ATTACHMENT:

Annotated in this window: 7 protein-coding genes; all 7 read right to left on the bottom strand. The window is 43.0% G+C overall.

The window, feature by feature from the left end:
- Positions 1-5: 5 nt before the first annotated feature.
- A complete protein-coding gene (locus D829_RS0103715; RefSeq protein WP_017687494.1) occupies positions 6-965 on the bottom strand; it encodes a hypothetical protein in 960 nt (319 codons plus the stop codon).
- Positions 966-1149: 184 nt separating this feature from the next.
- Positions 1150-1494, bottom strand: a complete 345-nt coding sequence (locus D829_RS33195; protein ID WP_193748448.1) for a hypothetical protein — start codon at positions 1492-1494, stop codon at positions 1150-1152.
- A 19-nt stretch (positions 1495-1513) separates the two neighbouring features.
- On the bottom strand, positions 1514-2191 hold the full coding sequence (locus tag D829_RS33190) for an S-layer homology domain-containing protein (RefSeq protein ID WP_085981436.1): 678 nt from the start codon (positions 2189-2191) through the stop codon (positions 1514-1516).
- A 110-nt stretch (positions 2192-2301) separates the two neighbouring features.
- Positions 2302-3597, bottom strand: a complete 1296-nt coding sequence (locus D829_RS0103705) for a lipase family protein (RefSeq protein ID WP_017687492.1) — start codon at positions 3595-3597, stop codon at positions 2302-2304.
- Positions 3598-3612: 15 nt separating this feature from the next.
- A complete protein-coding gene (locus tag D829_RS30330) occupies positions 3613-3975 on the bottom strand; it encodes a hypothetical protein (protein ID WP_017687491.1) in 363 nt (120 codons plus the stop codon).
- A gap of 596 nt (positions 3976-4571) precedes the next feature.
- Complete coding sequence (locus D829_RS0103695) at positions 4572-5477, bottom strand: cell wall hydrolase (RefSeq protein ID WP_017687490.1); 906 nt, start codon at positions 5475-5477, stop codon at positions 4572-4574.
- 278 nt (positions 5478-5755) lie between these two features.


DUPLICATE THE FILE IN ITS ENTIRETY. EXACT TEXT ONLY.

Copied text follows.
Annotated in this window: 7 protein-coding genes; all 7 read right to left on the bottom strand. The window is 43.0% G+C overall.

The window, feature by feature from the left end:
- Positions 1-5: 5 nt before the first annotated feature.
- A complete protein-coding gene (locus D829_RS0103715; RefSeq protein WP_017687494.1) occupies positions 6-965 on the bottom strand; it encodes a hypothetical protein in 960 nt (319 codons plus the stop codon).
- Positions 966-1149: 184 nt separating this feature from the next.
- Positions 1150-1494, bottom strand: a complete 345-nt coding sequence (locus D829_RS33195; protein ID WP_193748448.1) for a hypothetical protein — start codon at positions 1492-1494, stop codon at positions 1150-1152.
- A 19-nt stretch (positions 1495-1513) separates the two neighbouring features.
- On the bottom strand, positions 1514-2191 hold the full coding sequence (locus tag D829_RS33190) for an S-layer homology domain-containing protein (RefSeq protein ID WP_085981436.1): 678 nt from the start codon (positions 2189-2191) through the stop codon (positions 1514-1516).
- A 110-nt stretch (positions 2192-2301) separates the two neighbouring features.
- Positions 2302-3597, bottom strand: a complete 1296-nt coding sequence (locus D829_RS0103705) for a lipase family protein (RefSeq protein ID WP_017687492.1) — start codon at positions 3595-3597, stop codon at positions 2302-2304.
- Positions 3598-3612: 15 nt separating this feature from the next.
- A complete protein-coding gene (locus tag D829_RS30330) occupies positions 3613-3975 on the bottom strand; it encodes a hypothetical protein (protein ID WP_017687491.1) in 363 nt (120 codons plus the stop codon).
- A gap of 596 nt (positions 3976-4571) precedes the next feature.
- Complete coding sequence (locus D829_RS0103695) at positions 4572-5477, bottom strand: cell wall hydrolase (RefSeq protein ID WP_017687490.1); 906 nt, start codon at positions 5475-5477, stop codon at positions 4572-4574.
- 278 nt (positions 5478-5755) lie between these two features.